36. 36. Huang TT, Carlson EJ, Raineri I, Gillespie AM, Kozy H, et al. (1999) The use of transgenic and mutant mice to study oxygen free radical metabolism. Ann NY Acad Sci 893: 95–112.
  37. 37. Melov S, Coskun P, Patel M, Tuinstra R, Cottrell B, et al. (1999) Mitochondrial disease in superoxide dismutase 2 mutant mice. Proc Natl Acad Sci U S A 96: 846–851.
  38. 38. Hinerfeld D, Traini MD, Weinberger RP, Cochran B, Doctrow SR, et al. (2004) Endogenous mitochondrial oxidative stress: Neurodegeneration, proteomic analysis, specific respiratory chain defects, and efficacious antioxidant therapy in superoxide dismutase 2 null mice. J Neurochem 88: 657–667.
  39. 39. Hornung V, Guenthner-Biller M, Bourquin C, Ablasser A, Schlee M, et al. (2005) Sequence-specific potent induction of IFN-alpha by short interfering RNA in plasmacytoid dendritic cells through TLR7. Nat Med 11: 263–270.
  40. 40. Bridge AJ, Pebernard S, Ducraux A, Nicoulaz AL, Iggo R (2003) Induction of an interferon response by RNAi vectors in mammalian cells. Nat Genet 34: 263–264.
  41. 41. Pebernard S, Iggo RD (2004) Determinants of interferon-stimulated gene induction by RNAi vectors. Differentiation 72: 103–111.
  42. 42. Ling X, Li F (2004) Silencing of antiapoptotic survivin gene by multiple approaches of RNA interference technology. Biotechniques 36: 450–454. Additional pages: 456-460.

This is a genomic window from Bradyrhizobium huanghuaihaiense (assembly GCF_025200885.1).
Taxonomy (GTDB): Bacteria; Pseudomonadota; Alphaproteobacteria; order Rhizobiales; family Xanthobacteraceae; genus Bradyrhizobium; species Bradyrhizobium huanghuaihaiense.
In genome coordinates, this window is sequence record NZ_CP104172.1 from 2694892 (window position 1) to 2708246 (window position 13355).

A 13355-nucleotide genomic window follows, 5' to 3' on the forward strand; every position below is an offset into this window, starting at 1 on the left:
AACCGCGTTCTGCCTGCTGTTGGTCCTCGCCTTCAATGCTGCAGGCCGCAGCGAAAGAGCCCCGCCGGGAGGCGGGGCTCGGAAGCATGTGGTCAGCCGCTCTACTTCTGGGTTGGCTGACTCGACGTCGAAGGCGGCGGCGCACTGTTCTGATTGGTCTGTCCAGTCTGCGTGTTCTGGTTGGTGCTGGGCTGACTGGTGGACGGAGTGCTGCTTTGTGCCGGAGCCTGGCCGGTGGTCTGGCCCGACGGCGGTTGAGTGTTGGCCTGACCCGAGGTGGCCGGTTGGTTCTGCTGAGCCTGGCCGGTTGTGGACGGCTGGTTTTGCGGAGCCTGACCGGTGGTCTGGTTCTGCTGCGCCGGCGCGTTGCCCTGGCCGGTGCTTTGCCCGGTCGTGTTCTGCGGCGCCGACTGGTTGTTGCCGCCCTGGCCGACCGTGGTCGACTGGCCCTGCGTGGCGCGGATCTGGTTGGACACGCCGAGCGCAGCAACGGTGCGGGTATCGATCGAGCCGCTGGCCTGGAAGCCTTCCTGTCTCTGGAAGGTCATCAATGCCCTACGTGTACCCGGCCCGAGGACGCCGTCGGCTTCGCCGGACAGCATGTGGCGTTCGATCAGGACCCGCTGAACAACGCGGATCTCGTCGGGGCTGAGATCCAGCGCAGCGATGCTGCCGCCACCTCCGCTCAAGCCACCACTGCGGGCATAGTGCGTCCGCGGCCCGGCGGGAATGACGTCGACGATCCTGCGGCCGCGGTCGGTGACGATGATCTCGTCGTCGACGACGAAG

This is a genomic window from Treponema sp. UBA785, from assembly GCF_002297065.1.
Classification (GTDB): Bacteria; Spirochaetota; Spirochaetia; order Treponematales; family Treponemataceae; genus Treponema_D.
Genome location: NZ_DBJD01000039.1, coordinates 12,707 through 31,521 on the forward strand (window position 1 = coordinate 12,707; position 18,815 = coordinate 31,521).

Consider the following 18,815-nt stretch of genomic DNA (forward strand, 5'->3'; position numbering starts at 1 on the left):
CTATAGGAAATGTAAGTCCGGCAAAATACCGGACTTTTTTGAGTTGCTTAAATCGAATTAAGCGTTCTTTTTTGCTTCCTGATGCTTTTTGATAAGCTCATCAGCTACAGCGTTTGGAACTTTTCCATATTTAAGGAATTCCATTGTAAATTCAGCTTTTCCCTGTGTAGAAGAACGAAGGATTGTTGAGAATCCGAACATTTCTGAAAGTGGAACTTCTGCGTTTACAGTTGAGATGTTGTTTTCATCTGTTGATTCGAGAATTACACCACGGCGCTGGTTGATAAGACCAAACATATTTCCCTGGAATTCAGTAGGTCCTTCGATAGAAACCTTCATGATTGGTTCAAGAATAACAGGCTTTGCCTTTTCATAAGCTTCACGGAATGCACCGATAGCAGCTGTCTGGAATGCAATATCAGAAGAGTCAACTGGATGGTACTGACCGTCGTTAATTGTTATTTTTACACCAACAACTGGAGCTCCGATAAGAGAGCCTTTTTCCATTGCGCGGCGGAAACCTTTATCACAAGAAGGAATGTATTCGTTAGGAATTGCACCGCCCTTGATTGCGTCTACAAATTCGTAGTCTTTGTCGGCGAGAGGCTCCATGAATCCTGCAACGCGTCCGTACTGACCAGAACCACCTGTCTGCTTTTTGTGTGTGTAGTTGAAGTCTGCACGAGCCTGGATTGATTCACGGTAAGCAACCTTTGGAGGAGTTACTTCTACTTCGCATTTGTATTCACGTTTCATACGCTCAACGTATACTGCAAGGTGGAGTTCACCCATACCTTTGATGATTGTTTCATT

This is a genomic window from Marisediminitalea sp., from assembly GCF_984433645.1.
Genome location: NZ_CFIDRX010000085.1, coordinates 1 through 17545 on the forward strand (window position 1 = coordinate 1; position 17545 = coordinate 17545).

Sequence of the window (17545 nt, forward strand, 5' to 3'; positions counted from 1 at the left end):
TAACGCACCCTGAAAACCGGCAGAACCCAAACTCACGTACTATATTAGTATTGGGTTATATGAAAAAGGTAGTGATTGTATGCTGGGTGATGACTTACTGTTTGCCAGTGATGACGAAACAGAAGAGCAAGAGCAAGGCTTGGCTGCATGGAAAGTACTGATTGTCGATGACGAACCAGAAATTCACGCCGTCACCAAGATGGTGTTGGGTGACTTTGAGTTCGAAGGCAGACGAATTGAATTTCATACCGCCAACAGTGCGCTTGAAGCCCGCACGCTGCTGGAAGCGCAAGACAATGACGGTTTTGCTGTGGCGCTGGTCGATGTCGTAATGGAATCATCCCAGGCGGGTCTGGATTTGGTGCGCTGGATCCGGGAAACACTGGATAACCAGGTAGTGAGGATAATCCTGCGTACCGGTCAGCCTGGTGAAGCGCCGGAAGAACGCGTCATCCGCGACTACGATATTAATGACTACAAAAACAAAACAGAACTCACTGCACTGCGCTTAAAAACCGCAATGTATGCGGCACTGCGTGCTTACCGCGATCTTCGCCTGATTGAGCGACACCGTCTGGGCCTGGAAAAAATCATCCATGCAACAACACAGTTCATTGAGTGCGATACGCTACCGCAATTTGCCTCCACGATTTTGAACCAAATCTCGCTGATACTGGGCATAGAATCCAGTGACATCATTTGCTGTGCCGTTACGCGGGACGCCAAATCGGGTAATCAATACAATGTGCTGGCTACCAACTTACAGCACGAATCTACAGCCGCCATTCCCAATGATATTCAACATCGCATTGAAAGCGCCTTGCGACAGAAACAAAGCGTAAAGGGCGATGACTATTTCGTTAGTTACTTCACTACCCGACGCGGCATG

43. 43. Ryding AD, Sharp MG, Mullins JJ (2001) Conditional transgenic technologies. J Endocrinol 171: 1–14.
  44. 44. Bockamp E, Maringer M, Spangenberg C, Fees S, Fraser S, et al. (2002) Of mice and models: Improved animal models for biomedical research. Physiol Genomics 11: 115–132.
  45. 45. Lantinga-van Leeuwen IS, Dauwerse JG, Baelde HJ, Leonhard WN, van de Wal A, et al. (2004) Lowering of Pkd1 expression is sufficient to cause polycystic kidney disease. Hum Mol Genet 13: 3069–3077.
  46. 46. Gaspar C, Fodde R (2004) APC dosage effects in tumorigenesis and stem cell differentiation. Int J Dev Biol 48: 377–386.
  47. 47. Moynahan ME (2002) The cancer connection: BRCA1 and BRCA2 tumor suppression in mice and humans. Oncogene 21: 8994–9007.
  48. 48. Asimakis GK, Lick S, Patterson C (2002) Postischemic recovery of contractile function is impaired in SOD2+/− but not SOD1+/− mouse hearts. Circulation 105: 981–986.
  49. 49. Crisona NJ, Allen KD, Strohman RC (1997) Muscle satellite cells from dystrophic (mdx) mice have elevated levels of heparan sulphate proteoglycan receptors for fibroblast growth factor. J Muscle Res Cell Motil 19: 43–51.